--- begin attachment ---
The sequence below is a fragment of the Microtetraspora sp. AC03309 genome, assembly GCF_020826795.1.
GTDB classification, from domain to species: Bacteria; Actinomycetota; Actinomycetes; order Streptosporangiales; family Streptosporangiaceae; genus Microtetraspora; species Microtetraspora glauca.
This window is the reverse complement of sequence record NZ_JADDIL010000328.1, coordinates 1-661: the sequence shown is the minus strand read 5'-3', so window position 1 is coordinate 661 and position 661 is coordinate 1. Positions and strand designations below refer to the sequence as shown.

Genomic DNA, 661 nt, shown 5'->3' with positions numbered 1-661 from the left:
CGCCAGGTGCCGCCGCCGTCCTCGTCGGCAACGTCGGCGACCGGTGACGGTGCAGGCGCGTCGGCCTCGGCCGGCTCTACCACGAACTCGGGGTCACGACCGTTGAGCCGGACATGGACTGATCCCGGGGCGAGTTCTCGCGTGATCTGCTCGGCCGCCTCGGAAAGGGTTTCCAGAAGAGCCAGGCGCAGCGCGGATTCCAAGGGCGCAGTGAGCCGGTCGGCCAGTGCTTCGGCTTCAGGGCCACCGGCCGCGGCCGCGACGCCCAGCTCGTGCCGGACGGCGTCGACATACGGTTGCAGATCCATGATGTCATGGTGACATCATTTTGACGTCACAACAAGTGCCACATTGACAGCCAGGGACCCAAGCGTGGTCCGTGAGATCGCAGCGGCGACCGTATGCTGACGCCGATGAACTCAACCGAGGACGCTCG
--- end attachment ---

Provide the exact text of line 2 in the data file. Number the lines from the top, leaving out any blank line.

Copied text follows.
GTDB classification, from domain to species: Bacteria; Actinomycetota; Actinomycetes; order Streptosporangiales; family Streptosporangiaceae; genus Microtetraspora; species Microtetraspora glauca.